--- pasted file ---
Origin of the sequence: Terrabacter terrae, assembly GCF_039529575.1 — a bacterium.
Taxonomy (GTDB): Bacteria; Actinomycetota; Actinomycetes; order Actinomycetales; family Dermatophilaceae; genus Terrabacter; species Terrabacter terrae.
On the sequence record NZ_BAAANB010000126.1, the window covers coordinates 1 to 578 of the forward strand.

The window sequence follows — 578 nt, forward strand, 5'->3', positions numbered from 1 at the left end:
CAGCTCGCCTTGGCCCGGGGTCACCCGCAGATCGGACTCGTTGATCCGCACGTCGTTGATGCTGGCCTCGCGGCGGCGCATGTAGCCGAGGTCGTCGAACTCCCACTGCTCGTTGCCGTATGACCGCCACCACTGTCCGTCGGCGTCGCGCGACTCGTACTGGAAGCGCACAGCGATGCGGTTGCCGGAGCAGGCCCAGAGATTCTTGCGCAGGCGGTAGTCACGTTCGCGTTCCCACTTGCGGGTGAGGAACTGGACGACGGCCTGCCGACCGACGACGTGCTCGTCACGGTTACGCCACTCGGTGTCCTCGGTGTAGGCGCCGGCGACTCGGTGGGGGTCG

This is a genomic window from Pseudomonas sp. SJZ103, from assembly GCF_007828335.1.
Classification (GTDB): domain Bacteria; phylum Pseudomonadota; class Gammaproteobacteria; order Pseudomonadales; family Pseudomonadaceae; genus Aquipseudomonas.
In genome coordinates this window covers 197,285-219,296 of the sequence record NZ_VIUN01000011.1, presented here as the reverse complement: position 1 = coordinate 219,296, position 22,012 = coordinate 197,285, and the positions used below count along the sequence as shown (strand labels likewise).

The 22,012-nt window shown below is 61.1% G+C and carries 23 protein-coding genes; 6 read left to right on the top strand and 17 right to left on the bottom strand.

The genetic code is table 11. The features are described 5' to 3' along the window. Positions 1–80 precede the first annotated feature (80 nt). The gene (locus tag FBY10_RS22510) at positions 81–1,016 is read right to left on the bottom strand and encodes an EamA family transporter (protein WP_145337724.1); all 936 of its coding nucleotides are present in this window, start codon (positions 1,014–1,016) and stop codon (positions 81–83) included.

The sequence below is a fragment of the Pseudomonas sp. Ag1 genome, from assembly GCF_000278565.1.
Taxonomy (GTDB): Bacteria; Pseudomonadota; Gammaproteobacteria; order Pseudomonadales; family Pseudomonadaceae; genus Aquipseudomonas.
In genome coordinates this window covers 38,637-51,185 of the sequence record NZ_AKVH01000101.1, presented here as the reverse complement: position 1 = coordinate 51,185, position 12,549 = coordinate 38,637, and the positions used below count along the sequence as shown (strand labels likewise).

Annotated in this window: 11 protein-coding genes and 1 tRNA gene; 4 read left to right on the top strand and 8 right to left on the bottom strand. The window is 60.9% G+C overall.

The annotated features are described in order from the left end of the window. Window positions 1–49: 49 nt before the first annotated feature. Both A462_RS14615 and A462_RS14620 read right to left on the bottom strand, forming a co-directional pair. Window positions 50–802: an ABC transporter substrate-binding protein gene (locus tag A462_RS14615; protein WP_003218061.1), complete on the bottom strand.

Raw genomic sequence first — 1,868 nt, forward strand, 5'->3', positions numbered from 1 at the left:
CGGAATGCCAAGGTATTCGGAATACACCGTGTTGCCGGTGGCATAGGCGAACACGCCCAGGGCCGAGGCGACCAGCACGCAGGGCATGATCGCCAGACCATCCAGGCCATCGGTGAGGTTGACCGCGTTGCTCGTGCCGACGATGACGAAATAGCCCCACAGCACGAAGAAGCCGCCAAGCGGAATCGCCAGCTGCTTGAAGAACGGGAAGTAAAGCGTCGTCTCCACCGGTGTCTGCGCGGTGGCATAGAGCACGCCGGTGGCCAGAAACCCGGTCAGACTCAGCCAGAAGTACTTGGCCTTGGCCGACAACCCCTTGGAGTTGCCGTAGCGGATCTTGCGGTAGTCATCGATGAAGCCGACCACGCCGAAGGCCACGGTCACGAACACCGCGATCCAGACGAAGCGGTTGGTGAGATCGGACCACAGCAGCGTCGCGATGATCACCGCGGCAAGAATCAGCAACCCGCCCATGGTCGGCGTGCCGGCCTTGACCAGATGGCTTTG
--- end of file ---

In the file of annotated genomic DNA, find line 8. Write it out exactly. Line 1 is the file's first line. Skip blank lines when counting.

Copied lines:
In genome coordinates this window covers 197,285-219,296 of the sequence record NZ_VIUN01000011.1, presented here as the reverse complement: position 1 = coordinate 219,296, position 22,012 = coordinate 197,285, and the positions used below count along the sequence as shown (strand labels likewise).